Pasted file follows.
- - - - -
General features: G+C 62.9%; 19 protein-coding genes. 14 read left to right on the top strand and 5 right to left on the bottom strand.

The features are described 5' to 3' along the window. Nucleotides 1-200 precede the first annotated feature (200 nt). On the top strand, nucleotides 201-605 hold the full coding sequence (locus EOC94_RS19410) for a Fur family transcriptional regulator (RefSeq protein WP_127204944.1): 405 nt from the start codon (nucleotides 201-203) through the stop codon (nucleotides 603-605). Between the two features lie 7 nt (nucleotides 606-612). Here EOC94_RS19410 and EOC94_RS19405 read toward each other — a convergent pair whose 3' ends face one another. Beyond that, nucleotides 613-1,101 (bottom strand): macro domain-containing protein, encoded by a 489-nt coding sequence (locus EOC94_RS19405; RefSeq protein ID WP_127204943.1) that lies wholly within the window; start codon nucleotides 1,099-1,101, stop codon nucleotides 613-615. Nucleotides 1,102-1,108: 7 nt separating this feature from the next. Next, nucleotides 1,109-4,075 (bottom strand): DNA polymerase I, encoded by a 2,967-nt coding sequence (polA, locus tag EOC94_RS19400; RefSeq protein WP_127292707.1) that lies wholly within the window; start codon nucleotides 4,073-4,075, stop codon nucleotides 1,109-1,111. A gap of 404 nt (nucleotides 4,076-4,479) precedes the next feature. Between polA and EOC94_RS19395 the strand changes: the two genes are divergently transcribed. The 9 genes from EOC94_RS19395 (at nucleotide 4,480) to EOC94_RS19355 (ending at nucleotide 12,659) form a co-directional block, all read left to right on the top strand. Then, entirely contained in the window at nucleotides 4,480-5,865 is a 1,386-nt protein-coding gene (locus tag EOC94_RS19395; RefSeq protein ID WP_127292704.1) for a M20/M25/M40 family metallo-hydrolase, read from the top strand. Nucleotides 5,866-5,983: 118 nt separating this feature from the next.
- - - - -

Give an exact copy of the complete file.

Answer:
General features: G+C 62.9%; 19 protein-coding genes. 14 read left to right on the top strand and 5 right to left on the bottom strand.

The features are described 5' to 3' along the window. Nucleotides 1-200 precede the first annotated feature (200 nt). On the top strand, nucleotides 201-605 hold the full coding sequence (locus EOC94_RS19410) for a Fur family transcriptional regulator (RefSeq protein WP_127204944.1): 405 nt from the start codon (nucleotides 201-203) through the stop codon (nucleotides 603-605). Between the two features lie 7 nt (nucleotides 606-612). Here EOC94_RS19410 and EOC94_RS19405 read toward each other — a convergent pair whose 3' ends face one another. Beyond that, nucleotides 613-1,101 (bottom strand): macro domain-containing protein, encoded by a 489-nt coding sequence (locus EOC94_RS19405; RefSeq protein ID WP_127204943.1) that lies wholly within the window; start codon nucleotides 1,099-1,101, stop codon nucleotides 613-615. Nucleotides 1,102-1,108: 7 nt separating this feature from the next. Next, nucleotides 1,109-4,075 (bottom strand): DNA polymerase I, encoded by a 2,967-nt coding sequence (polA, locus tag EOC94_RS19400; RefSeq protein WP_127292707.1) that lies wholly within the window; start codon nucleotides 4,073-4,075, stop codon nucleotides 1,109-1,111. A gap of 404 nt (nucleotides 4,076-4,479) precedes the next feature. Between polA and EOC94_RS19395 the strand changes: the two genes are divergently transcribed. The 9 genes from EOC94_RS19395 (at nucleotide 4,480) to EOC94_RS19355 (ending at nucleotide 12,659) form a co-directional block, all read left to right on the top strand. Then, entirely contained in the window at nucleotides 4,480-5,865 is a 1,386-nt protein-coding gene (locus tag EOC94_RS19395; RefSeq protein ID WP_127292704.1) for a M20/M25/M40 family metallo-hydrolase, read from the top strand. Nucleotides 5,866-5,983: 118 nt separating this feature from the next.